“The overall electrification rate of car-sharing in Berlin is 15%, only 4% of private cars are electric.”— Industry Insiders #3
Kathrin Hoffmann of the Berlin Agency for Electromobility (eMO) talks to us about the value of shared mobility in the German capital, and the attitude of the city towards the industry.
We interviewed Kathrin Hoffmann, Project Manager Innovation at Berlin Agency for Electromobility eMO.
eMO is part of Berlin’s business development agency Berlin Partner, helping companies to enter and to innovate the German capital. As a state agency, eMO’s work is mainly guided by the Senate Department for Economics, Energy and Public Enterprises, with major focus on the electrification of commercial transport, the provision of charging infrastructure, and the promotion of new mobility solutions.
Fluctuo: How is shared mobility helping to combat sustainability and environmental concerns in Berlin?
Kathrin: The most valuable contribution of shared scooters and bikes in Berlin right now is that they help to cover the last mile in the city. This can be crucial when it comes to reducing emissions as it increases the convenience of using a mix of shared mobility and public transport instead of the private car.
Additionally, 23% of Berliners use car-sharing one to three days per month, which relieves the environment, is easy on the wallet and saves resources compared to if everyone drove their own car to their destination.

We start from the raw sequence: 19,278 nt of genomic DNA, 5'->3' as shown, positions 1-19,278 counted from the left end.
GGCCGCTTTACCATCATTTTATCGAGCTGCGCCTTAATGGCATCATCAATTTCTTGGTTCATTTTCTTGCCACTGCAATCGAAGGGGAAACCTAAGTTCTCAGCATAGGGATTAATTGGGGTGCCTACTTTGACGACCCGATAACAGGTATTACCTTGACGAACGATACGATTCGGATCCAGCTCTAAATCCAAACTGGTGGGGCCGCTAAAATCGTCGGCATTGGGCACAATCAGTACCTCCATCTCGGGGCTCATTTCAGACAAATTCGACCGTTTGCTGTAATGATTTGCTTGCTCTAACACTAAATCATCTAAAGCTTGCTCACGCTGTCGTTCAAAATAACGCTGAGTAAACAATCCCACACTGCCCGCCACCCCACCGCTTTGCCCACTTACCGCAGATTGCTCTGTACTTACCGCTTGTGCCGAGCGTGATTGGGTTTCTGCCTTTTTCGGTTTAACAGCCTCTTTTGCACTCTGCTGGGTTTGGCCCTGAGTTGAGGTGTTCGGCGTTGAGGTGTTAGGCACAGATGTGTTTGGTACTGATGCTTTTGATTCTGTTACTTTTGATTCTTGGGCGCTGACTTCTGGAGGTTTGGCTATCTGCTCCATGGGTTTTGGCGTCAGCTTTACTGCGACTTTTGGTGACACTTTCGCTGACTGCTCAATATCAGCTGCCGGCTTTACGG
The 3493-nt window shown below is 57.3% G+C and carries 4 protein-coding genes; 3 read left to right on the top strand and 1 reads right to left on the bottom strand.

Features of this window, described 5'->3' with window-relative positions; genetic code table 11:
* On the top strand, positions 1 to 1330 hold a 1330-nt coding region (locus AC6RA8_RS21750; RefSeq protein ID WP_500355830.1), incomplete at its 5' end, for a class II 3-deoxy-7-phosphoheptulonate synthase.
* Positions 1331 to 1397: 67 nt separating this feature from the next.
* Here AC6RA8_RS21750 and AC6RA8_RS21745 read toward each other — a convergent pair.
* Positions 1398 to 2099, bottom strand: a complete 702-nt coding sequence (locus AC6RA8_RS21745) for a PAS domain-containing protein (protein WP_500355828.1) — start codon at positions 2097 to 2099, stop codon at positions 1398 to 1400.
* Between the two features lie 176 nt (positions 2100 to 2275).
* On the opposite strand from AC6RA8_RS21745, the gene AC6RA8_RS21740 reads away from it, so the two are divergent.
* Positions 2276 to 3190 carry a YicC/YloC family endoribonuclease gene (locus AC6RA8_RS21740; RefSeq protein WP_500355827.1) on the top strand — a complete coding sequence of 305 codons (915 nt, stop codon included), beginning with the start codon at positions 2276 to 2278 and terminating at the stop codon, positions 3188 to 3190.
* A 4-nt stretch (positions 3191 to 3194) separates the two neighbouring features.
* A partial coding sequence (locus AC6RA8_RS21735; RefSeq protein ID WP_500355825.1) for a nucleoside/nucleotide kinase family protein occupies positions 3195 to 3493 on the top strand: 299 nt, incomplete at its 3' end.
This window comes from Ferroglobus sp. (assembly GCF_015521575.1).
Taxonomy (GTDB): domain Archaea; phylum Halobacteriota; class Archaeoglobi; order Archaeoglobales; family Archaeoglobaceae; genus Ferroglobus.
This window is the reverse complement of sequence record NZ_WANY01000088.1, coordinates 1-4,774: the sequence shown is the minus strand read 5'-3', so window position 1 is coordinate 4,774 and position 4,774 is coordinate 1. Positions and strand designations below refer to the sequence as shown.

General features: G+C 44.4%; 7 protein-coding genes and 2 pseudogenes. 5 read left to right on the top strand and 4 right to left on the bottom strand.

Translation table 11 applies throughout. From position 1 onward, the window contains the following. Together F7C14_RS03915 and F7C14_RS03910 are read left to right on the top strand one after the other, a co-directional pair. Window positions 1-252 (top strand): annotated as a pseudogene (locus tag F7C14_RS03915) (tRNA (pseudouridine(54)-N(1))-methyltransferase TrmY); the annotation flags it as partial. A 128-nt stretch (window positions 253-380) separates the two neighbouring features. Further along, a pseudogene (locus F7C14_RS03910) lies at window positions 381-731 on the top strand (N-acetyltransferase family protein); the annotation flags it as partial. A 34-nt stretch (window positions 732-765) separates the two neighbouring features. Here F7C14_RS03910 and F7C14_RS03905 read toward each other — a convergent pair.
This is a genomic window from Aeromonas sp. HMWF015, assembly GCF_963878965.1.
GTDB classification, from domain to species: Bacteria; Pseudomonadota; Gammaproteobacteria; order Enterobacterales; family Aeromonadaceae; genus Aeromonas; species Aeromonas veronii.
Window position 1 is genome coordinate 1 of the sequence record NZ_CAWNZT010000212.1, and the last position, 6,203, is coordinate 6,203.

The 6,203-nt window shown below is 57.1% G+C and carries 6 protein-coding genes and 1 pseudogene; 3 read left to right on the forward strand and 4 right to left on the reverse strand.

For people living with limited access to public transport, new mobility solutions can make a real difference. Business areas are also sometimes difficult to reach. There are current projects in which micromobility providers cooperate closely with municipalities and companies, to make scooters available at the site so that people can use them to e.g. get to train stations and back.
"Those pilots have proven very successful and useful, as they improve the accessibility of certain areas; such trials are therefore crucial to a city’s development."
What’s the general attitude of the city towards micromobility?
I would say it’s rather neutral; the city is aware of the potential contribution of micromobility. Regarding bikes, of course we see that it’s important. With scooters, there’s a positive contribution in combination with public transport—especially as a last mile solution—as I’ve mentioned before.
It has been chaotic because of scooters lying around everywhere. Since September last year, micromobility operators have needed to apply for a special permit to run their service in the city, so it’s a permit-based system, and certain rules were put in place so that scooters, bikes and mopeds don’t block the sidewalks. On the other hand, Berlin implemented a new rule in January, which allows mopeds, scooters and bikes to be parked in formerly car-only parking spaces.
Moreover, the number of parking zones is increasing, due to our public transport provider expanding its mobility hub solutions and the districts of Berlin being asked to implement specific parking areas for micromobility. The Senate announced that, in addition to the 160 parking areas for micromobility we currently have, more than 100 new ones will be added this year, which will be installed mainly in the city centre.